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Qualcomm Reveals XR2 Reference Design For Potential Powerful Oculus Quest Competitors

Qualcomm Reveals XR2 Reference Design For Potential Powerful Oculus Quest Competitors

Qualcomm is announcing a new reference design VR headset based on its XR2 chipset that’s said to be 5G-capable.

Qualcomm regularly debuts new reference designs to show what’s possible with its latest processors and this new VR headset design is its most advanced yet. The company’s processors are at the core of both the Oculus Go and Oculus Quest VR headsets, though both systems from Facebook use relatively older and more affordable processors from Qualcomm. The Snapdragon 820 series from Qualcomm was first announced in 2015 and Oculus Go uses the 821. 2019’s Oculus Quest uses the Snapdragon 835 which was announced in 2017. The XR2 platform Qualcomm is promoting in 2020 is a VR and AR-focused variant of the 865 which was first announced at the end of 2019.

XR2 Qualcomm 5G Reference Design
The latest XR2 Qualcomm reference design is said to be 5G-capable

This latest processor and reference design is said to be capable of split rendering over a 5G wireless connection — that is, some processing is done on the headset itself and some is done at a cell tower where power-hungry processors could theoretically draw photorealistic visuals for the headset. In theory, this would allow a relatively lightweight wireless VR headset to offer the kinds of impressive visuals which are currently delivered by an expensive high-powered PC over a wired connection. Qualcomm announced support for split rendering via a wireless connection to a nearby PC last year and the Pico Neo 2 is said to support this functionality.

It may be years still before this type of rendering pipeline is broadly available to consumers. Hugo Swart is in charge of the VR and AR efforts at Qualcomm and said in a conference call with journalists it is likely we’ll see trials of 5G for VR and AR uses this year and initial deployments sometime in 2021. Cellular network technology upgrades usually take place over many years and only some cities get support first. Likewise, Facebook and other companies building VR and AR headsets try to keep their hardware costs to a minimum to access the largest set of price-sensitive buyers. That usually means using the cheapest (sometimes older) components whenever possible.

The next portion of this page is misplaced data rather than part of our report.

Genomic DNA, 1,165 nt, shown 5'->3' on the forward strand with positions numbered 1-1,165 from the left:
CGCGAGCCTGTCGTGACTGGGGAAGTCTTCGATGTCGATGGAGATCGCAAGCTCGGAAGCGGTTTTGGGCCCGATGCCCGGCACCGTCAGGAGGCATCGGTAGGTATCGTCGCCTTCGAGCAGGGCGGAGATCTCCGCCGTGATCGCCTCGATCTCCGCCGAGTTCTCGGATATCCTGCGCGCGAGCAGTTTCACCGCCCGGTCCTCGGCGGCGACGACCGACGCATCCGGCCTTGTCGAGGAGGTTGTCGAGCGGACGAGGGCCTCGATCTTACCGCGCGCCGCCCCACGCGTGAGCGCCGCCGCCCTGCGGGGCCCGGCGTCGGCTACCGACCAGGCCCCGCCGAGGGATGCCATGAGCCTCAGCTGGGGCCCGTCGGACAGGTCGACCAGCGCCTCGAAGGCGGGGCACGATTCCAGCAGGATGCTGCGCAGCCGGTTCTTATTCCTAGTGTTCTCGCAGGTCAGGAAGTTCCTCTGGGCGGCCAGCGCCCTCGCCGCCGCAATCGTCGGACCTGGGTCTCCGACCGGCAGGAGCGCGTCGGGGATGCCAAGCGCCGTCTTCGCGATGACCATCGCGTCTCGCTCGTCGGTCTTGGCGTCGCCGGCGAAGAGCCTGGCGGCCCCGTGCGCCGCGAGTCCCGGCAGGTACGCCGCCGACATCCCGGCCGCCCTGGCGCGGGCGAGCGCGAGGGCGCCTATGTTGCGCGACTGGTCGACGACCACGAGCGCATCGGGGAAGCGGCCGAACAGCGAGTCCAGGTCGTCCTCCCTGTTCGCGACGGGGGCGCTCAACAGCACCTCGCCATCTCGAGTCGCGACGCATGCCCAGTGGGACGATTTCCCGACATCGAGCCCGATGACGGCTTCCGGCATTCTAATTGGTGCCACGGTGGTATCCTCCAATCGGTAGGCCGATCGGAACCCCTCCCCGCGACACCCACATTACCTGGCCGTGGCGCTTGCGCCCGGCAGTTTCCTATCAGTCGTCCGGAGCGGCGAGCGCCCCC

Still, the latest reference design meshes together a series of technologies, some of which might make it into more headsets more quickly than 5G. The device uses NDI’s electromagnetic controller tracking, for instance, which we saw demonstrated at CES on the Pico Neo 2. This type of tech still tracks the controllers even if something — like your body — is between the headset and the controllers.

Here’s a video showing how that technology works.

In addition to 5G, Qualcomm says its reference design supports up to seven cameras. Two of them are internal for eye tracking and four are external, two each for showing passthrough views of the environment and two for head tracking. Device manufacturers could also also add face-tracking via another inward-facing camera. Qualcomm says the device also includes an infrared emitter to track hand movements and head movements with the same cameras and “2Kx2K per eye dual panel LCD support,” though the XR2 is supposed to be able to support even higher resolution panels as well.

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